Why would an Indy Scotland create an "Export Tax" on Whisky and other goods and make all its Exports uncompetitive in World Markets ? Don't yo know there is "English Whisky" and Japanese Whisky" competing in the same markets ? Scotland also gets Alcohol taxes from German Wine and Russian Vodka etc consumed in Scotland.

"As someone who has encountered this in business pooled cost and apportionment was like gravy to meat and hides a load of evils"

How are "evils hidden" at all apart from your own imaginary invented ones ? SNP Scot Gov have been in charge for their own design of GERS since 2007/2008 since they were voted into power, maybe you need to take a closer look at that document yourself and stop blaming WM for frigging the numbers when GERS are actually owned and compiled by Scot Gov in Edinburgh itself ? https://www2.gov.scot/Topics/Statistics/Browse/Economy/GERS/Methodology


Anonymous said...

24 December 2019 at 05:17 Anonymous said...

You wrote:
"2: For info on Exports via English Ports you can get this information again from the Scottish Governments own Website , see the questions and answers here (It clearly says Scotland gets credited with the correct Export Taxes no matter what Port in the UK that goods leave from, English or otherwise)
https://www2.gov.scot/Topics/Statistics/Browse/Economy/Exports/ESSFAQ#_How_does_ESS"

Having read this link supplied by you there appears to be no mention whatsoever of these so-called 'export taxes' to which you refer. I am unaware that there is actually a UK export tax on anything at all (which is of course why Duty Free shopping is so popular at airports). There may be Import Duties imposed at the other end, but they are of no concern to HMRC, the Scottish government or anyone else apart from the foreign customs and tax authorities (and please don't be so daft to suggest that these are somehow 'owed' to Scotland).

If you are aware of a single export tax could you educate the readers of this blog? I have a distinct feeling that that the export taxes, whisky or otherwise, so beloved by Scottish Nationalist supporters are as mythical as the unicorn and yeti. Even supposing they did exist then surely Scottish independence would mean that they had to be applied to future exports to the rest of the UK, encouraging British purchasers to seek to buy from sensible countries that do not impose them. This would seriously undermine the Scots export market south of the border.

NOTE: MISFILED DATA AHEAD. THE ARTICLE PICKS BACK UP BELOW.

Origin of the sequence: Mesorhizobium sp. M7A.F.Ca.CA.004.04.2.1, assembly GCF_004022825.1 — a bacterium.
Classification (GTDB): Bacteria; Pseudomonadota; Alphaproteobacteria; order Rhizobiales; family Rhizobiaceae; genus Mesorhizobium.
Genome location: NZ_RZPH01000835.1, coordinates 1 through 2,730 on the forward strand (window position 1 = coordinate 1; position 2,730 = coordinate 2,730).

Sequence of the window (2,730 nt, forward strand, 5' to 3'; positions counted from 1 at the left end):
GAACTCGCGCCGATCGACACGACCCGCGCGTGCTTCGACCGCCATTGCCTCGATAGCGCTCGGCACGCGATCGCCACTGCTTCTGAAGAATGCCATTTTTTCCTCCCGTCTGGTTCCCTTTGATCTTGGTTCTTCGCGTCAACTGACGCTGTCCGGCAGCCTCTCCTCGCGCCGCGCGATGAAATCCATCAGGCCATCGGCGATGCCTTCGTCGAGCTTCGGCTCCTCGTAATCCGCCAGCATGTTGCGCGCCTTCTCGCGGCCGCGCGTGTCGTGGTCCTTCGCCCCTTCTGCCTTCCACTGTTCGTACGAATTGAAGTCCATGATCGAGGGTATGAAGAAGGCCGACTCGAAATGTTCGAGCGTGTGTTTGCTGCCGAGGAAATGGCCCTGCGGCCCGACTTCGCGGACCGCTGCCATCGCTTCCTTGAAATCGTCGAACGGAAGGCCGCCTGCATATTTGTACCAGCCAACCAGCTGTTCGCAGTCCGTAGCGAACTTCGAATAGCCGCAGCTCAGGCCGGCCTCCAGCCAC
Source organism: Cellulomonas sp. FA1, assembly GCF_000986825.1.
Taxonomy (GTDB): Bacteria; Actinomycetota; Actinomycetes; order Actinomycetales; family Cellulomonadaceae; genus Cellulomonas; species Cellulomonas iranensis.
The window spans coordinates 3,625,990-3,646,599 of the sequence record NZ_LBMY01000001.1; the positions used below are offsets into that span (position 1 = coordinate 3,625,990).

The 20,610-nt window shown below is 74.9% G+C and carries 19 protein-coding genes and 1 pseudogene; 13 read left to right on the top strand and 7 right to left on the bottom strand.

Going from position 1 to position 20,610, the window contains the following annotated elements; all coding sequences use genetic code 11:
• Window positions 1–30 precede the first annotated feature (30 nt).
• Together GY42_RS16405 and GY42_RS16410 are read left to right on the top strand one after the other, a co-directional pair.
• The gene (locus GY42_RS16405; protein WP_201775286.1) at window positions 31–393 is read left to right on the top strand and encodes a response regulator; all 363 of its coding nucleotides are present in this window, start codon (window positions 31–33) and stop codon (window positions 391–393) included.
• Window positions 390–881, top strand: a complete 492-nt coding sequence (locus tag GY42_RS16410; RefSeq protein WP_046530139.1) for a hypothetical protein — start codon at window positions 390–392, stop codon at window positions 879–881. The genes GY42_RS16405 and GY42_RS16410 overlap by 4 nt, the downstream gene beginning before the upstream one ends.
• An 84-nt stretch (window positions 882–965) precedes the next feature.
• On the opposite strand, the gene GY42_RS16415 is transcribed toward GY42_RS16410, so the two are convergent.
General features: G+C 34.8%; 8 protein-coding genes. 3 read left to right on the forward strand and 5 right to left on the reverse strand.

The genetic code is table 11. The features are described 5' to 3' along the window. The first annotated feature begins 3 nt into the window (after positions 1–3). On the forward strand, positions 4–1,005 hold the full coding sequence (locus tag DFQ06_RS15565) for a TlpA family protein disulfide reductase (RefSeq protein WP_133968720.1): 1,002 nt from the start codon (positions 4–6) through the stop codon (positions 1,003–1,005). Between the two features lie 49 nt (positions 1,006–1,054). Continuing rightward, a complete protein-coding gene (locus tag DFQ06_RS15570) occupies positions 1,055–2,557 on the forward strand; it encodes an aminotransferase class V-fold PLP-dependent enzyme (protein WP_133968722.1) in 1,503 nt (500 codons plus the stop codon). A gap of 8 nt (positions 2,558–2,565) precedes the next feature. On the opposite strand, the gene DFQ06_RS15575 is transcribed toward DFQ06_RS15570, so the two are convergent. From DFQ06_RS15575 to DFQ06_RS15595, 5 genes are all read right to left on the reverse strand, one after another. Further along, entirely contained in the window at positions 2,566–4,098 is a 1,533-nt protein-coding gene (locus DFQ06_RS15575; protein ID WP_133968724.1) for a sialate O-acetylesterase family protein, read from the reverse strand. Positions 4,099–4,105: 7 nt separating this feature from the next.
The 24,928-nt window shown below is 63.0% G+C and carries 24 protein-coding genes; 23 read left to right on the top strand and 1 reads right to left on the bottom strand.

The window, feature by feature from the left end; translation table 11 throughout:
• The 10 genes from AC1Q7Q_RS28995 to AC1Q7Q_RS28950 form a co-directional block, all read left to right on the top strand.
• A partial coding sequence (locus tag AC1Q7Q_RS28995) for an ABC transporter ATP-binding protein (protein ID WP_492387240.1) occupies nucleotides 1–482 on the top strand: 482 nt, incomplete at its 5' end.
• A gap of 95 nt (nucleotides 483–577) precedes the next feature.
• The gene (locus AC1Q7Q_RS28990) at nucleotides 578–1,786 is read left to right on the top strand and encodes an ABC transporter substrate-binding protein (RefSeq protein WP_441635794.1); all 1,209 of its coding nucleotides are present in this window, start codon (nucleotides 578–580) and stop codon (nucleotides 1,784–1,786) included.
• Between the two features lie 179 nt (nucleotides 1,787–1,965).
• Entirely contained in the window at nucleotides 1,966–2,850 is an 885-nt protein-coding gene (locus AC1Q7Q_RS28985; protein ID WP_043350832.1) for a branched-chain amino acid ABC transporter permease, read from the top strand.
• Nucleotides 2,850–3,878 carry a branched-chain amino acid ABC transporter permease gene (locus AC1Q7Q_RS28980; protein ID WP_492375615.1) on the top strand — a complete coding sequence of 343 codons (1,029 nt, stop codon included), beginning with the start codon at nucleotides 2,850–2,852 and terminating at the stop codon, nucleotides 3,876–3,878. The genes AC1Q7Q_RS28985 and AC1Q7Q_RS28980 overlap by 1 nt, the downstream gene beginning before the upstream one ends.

Tell me where I am wrong. I await your answer with burning interest.
---------------------------------------------------------------------------------
That's sort of the whole point there are no export taxes so there is not loss of taxes for Scotland from Goods from Scotland being exported via "English Ports" as that is not how value of Exports are calculated (which is explained in the link already given) There is also another link on Scot Gov Website that states the same , however these statements still don't stop a significant number of Nationalists on social media from stating Scotland doesn't get all its due revenues..it is however invented fantasy on the movements part.
https://www2.gov.scot/Topics/Statistics/Browse/Economy/GERS/queries/008
Also a good write up here on the subject https://whytepaper.wordpress.com/2015/08/25/meme-busting-whisky-and-the-non-existent-export-duty/

Henry McT said...

Kevin, basing your argument that Scotland cannot afford to be independent based on GERS estimates of public expenditure is not credible. Scotland does run a deficit, as does most countries, with the UK at £42bn, not the £22bn you quote. Unfortunately we cannot borrow or tackle tax avoidance to invest or control our economy, whilst hamstrung by Westminster. I agree SNP have a blinkered approach, as shown in their Growth Commission, as they need to adopt the Scottish Green Party's approach of devolving power locally to raise taxes through property and car and carbon usage.
GERS is an estimate of public expenditure only, and is widely discredited as a measure of fiscal competence. You should refer to QNAS which covers all expenditure.
Westminster and all MSM use GERS as a scare tactic, but despite their blatant contempt for Scotland, know they cannot survive without our energy, water and intellectual resources.

Unknown said...

the £30 billion is an allocation based on population share - not actual - that's just one of the areas where your assertions are flawed,

Kevin Hague said...

"Unknown" - even the most cursory of glances at the GERS methodology statements would show you that the £30bn is most definfitely not "an allocation based on population share" - why would you take the time to post such an obviously wrong comment on here?

Anonymous said...

How much of this "reserved expenditure" would the UK Government be obligated to continue paying in the form of Pensions after Scotland leaves?

Unknown said...